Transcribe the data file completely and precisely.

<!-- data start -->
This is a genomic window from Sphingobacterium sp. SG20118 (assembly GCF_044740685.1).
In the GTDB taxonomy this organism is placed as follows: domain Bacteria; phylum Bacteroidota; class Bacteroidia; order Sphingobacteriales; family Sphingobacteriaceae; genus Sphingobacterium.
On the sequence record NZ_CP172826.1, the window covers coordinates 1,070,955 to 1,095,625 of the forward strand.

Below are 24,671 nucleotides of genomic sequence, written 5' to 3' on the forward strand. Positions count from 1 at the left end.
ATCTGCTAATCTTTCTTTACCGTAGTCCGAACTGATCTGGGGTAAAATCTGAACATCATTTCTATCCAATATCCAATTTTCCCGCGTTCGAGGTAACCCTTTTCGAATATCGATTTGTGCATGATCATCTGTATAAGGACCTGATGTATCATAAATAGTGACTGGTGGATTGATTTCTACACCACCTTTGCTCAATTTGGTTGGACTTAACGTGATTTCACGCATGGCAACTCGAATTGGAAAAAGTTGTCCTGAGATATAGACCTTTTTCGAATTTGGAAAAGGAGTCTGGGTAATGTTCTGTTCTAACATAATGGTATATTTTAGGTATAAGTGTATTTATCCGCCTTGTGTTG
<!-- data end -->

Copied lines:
This is a genomic window from Sphingobacterium sp. SG20118 (assembly GCF_044740685.1).
In the GTDB taxonomy this organism is placed as follows: domain Bacteria; phylum Bacteroidota; class Bacteroidia; order Sphingobacteriales; family Sphingobacteriaceae; genus Sphingobacterium.
On the sequence record NZ_CP172826.1, the window covers coordinates 1,070,955 to 1,095,625 of the forward strand.

Below are 24,671 nucleotides of genomic sequence, written 5' to 3' on the forward strand. Positions count from 1 at the left end.
ATCTGCTAATCTTTCTTTACCGTAGTCCGAACTGATCTGGGGTAAAATCTGAACATCATTTCTATCCAATATCCAATTTTCCCGCGTTCGAGGTAACCCTTTTCGAATATCGATTTGTGCATGATCATCTGTATAAGGACCTGATGTATCATAAATAGTGACTGGTGGATTGATTTCTACACCACCTTTGCTCAATTTGGTTGGACTTAACGTGATTTCACGCATGGCAACTCGAATTGGAAAAAGTTGTCCTGAGATATAGACCTTTTTCGAATTTGGAAAAGGAGTCTGGGTAATGTTCTGTTCTAACATAATGGTATATTTTAGGTATAAGTGTATTTATCCGCCTTGTGTTG